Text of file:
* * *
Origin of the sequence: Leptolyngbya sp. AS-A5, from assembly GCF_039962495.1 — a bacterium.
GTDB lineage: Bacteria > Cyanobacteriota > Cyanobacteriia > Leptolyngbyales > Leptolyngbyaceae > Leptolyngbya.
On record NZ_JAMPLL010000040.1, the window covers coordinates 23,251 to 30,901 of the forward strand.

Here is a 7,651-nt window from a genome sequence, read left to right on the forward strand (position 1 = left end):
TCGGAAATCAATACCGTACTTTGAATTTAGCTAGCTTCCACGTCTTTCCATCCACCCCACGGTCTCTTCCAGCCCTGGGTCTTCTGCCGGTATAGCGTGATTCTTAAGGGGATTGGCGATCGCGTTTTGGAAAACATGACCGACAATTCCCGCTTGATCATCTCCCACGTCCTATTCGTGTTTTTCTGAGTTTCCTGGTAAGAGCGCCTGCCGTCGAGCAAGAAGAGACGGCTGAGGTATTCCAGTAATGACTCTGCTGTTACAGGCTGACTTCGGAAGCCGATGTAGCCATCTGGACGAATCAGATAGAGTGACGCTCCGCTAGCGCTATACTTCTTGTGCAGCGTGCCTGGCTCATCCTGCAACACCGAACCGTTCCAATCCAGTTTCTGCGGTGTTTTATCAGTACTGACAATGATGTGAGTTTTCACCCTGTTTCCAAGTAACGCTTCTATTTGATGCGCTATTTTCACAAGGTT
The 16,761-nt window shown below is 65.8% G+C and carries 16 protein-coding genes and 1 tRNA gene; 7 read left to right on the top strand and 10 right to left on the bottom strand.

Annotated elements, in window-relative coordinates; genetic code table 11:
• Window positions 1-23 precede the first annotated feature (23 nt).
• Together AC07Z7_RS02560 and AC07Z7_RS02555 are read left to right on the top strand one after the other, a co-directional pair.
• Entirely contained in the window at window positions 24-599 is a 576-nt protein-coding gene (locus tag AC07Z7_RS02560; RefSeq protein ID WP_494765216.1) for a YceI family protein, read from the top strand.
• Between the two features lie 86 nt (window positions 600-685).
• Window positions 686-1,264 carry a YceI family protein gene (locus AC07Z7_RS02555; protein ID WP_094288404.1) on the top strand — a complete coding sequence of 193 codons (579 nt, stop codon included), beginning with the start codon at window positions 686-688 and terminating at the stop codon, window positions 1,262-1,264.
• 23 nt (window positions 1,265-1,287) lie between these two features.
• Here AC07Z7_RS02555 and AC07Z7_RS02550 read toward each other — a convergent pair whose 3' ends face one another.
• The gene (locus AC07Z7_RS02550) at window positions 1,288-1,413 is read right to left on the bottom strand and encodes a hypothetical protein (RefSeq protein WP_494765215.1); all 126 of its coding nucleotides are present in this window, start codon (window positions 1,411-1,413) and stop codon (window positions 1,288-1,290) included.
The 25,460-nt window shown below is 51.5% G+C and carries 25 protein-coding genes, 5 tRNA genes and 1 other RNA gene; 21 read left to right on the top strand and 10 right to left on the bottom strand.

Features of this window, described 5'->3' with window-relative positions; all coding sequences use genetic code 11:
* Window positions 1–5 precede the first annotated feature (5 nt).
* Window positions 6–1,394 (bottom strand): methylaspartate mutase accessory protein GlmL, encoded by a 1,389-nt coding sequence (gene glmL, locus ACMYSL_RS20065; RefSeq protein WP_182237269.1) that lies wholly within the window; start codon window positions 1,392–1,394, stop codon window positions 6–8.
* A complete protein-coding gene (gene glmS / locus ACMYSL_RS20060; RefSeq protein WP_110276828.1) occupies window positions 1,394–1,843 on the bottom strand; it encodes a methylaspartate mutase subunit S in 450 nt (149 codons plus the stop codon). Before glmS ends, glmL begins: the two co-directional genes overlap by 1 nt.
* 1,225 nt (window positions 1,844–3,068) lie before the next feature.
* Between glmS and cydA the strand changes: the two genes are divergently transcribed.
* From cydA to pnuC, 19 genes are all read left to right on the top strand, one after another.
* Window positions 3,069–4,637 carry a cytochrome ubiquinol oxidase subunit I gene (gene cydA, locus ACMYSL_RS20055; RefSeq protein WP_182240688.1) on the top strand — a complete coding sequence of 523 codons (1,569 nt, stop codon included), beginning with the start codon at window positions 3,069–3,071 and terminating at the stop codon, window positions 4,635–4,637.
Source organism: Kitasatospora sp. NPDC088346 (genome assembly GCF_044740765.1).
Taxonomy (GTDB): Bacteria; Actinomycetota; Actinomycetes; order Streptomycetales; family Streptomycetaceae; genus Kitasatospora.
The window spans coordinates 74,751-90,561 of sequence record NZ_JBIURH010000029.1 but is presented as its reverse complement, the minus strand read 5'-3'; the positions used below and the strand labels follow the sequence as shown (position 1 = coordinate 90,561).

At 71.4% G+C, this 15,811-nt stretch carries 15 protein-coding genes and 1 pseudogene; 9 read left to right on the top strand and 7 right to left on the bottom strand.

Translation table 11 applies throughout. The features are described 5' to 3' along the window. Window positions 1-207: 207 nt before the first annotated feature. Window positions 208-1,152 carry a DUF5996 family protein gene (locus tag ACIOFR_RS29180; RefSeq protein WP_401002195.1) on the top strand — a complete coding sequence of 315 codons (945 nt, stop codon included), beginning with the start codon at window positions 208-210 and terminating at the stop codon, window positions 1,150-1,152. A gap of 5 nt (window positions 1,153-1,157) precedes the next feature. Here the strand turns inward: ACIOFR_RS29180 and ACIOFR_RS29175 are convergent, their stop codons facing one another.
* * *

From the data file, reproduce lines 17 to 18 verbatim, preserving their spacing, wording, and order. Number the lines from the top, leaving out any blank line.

Features of this window, described 5'->3' with window-relative positions; all coding sequences use genetic code 11:
* Window positions 1–5 precede the first annotated feature (5 nt).